Argentina eases public’s access to dollars
January 28, 2014 - 5:54:40 am
BUENOS AIRES: Argentina eased unpopular restrictions on dollar purchases for the first time in more than two years yesterday after allowing the peso to plummet in value last week in a bid to stem capital flight.
The peso held its value in early trading Monday at a little over eight to the dollar, the financial website Ambito.com said.
Buenos Aires kept a $2,000 monthly limit on the amount of hard currency its citizens will be allowed to purchase, as the new policy went into effect softening currency restrictions in place since 2011. Jorge Capitanich, head of President Cristina Kirchner’s cabinet, announced the limits at a news conference.
He said large businesses and investors will be barred from the hard currency purchases.
Instead, permission to purchase dollars will be restricted to “salaried workers, professionals, self-employed workers and small business owners,” provided they earn more than $900 (7,200 pesos) a month, Capitanich said. If their request is approved, he said, they will be given access to the dollars after 72 hours.
The transactions will have to be approved by AFIP, the national tax agency, he said. Capitanich said the government has reversed a decision announced last week to lower a surcharge on dollar purchases from 35 percent to 20 percent. That surcharge now will remain at 35 percent, he said.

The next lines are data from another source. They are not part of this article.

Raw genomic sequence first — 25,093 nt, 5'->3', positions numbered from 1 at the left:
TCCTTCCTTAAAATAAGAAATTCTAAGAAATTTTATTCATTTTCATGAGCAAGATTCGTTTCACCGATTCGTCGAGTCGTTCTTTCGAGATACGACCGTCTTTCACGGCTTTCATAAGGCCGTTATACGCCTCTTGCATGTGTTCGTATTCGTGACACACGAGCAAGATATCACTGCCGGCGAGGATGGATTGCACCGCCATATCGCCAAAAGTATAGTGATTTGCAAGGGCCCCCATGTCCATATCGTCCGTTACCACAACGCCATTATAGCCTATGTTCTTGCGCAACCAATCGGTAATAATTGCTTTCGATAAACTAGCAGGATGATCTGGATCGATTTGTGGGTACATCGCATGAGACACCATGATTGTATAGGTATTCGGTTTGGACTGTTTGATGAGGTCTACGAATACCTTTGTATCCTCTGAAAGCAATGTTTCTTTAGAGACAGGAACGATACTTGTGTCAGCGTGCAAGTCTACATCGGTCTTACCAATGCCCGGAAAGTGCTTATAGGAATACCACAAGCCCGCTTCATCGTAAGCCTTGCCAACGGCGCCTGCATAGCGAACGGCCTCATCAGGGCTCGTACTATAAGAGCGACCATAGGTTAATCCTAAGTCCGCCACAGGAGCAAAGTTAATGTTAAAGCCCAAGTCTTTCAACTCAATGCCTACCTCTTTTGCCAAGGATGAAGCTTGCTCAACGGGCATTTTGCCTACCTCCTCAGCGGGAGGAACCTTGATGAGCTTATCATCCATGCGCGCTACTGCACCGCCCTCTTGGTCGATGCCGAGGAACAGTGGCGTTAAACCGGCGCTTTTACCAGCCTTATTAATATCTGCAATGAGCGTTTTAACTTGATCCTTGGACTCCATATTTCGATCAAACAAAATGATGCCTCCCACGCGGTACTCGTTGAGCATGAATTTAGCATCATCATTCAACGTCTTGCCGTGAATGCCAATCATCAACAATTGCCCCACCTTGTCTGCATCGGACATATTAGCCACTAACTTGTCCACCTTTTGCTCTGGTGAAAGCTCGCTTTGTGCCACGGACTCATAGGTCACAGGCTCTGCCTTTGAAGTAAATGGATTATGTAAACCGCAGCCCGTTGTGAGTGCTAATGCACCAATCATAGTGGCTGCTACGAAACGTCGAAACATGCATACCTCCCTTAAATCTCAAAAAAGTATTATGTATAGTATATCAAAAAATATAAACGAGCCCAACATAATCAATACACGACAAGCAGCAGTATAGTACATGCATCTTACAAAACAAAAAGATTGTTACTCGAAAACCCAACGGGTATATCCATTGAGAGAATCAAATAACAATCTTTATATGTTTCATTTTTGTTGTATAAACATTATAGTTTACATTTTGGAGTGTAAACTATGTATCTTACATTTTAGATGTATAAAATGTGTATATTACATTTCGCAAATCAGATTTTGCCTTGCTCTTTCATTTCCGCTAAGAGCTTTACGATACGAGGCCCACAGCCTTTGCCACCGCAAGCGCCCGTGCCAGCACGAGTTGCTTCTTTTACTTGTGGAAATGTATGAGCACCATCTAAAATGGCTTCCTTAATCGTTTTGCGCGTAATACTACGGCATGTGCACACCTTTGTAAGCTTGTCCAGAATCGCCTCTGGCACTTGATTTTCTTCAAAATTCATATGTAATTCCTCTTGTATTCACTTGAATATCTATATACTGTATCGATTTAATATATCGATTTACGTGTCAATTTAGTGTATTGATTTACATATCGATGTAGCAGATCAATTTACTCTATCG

Economist Rodrigo Alvarez said it was unlikely that the easier access to hard currency will lead to an end in black market trading. “We will continue to have parallel markets,” he said. “Everything depends on what happens once the spigot of dollars is opened, and that’s barely begun,” he said.
Buenos Aires made the announcement late last week that it was ending unpopular measures put in place in November 2011 that had restricted Argentinians’ access to foreign currency to prevent capital flight. Last week’s decision to ease access to dollars was made after the Argentine peso suffered its worst single-day fall in more than a decade.
Since the beginning of the year, the peso has lost about a fifth of its value, and the measure was seen as a bid to halt that precipitous slide by boosting confidence in the economy.
The recent economic upheaval comes 12 years after Buenos Aires roiled financial markets by defaulting on nearly $100bn in bonds, unleashing a tidal wave of capital flight and runaway inflation. Argentines remain traumatized by the 2001 collapse, which wiped out the savings of millions of people from the middle class and saw the end of the peso’s fixed exchange rate to the dollar.
Officials said this week’s currency market changes, which are a de facto devaluation of the peso, are being put in place to avoid a repeat of that fiasco. AFP